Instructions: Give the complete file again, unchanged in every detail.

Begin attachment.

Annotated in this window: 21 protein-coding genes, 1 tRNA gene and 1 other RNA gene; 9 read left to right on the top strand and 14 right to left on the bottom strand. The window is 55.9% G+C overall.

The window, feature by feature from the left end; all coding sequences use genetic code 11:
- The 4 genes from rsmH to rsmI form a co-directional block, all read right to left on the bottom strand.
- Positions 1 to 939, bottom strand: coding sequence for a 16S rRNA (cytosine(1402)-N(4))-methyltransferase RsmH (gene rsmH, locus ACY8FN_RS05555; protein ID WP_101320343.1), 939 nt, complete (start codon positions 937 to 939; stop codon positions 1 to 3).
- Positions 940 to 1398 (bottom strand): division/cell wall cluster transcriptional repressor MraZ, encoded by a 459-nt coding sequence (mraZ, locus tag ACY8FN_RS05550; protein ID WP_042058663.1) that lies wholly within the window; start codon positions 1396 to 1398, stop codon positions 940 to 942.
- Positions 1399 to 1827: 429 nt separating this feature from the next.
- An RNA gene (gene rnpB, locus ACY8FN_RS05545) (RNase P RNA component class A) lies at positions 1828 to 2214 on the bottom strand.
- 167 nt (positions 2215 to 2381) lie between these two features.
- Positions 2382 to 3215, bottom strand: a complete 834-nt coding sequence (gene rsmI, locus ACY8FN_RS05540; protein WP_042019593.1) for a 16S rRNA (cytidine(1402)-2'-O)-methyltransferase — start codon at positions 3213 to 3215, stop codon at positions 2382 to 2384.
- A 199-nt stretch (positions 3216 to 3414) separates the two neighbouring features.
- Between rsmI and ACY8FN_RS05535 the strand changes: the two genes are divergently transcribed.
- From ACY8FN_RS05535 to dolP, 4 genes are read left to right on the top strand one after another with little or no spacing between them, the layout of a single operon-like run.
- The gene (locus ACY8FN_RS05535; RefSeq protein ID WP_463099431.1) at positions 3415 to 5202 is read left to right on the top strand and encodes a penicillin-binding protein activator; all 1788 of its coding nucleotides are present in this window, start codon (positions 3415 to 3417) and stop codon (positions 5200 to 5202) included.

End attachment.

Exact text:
Annotated in this window: 21 protein-coding genes, 1 tRNA gene and 1 other RNA gene; 9 read left to right on the top strand and 14 right to left on the bottom strand. The window is 55.9% G+C overall.

The window, feature by feature from the left end; all coding sequences use genetic code 11:
- The 4 genes from rsmH to rsmI form a co-directional block, all read right to left on the bottom strand.
- Positions 1 to 939, bottom strand: coding sequence for a 16S rRNA (cytosine(1402)-N(4))-methyltransferase RsmH (gene rsmH, locus ACY8FN_RS05555; protein ID WP_101320343.1), 939 nt, complete (start codon positions 937 to 939; stop codon positions 1 to 3).
- Positions 940 to 1398 (bottom strand): division/cell wall cluster transcriptional repressor MraZ, encoded by a 459-nt coding sequence (mraZ, locus tag ACY8FN_RS05550; protein ID WP_042058663.1) that lies wholly within the window; start codon positions 1396 to 1398, stop codon positions 940 to 942.
- Positions 1399 to 1827: 429 nt separating this feature from the next.
- An RNA gene (gene rnpB, locus ACY8FN_RS05545) (RNase P RNA component class A) lies at positions 1828 to 2214 on the bottom strand.
- 167 nt (positions 2215 to 2381) lie between these two features.
- Positions 2382 to 3215, bottom strand: a complete 834-nt coding sequence (gene rsmI, locus ACY8FN_RS05540; protein WP_042019593.1) for a 16S rRNA (cytidine(1402)-2'-O)-methyltransferase — start codon at positions 3213 to 3215, stop codon at positions 2382 to 2384.
- A 199-nt stretch (positions 3216 to 3414) separates the two neighbouring features.
- Between rsmI and ACY8FN_RS05535 the strand changes: the two genes are divergently transcribed.
- From ACY8FN_RS05535 to dolP, 4 genes are read left to right on the top strand one after another with little or no spacing between them, the layout of a single operon-like run.
- The gene (locus ACY8FN_RS05535; RefSeq protein ID WP_463099431.1) at positions 3415 to 5202 is read left to right on the top strand and encodes a penicillin-binding protein activator; all 1788 of its coding nucleotides are present in this window, start codon (positions 3415 to 3417) and stop codon (positions 5200 to 5202) included.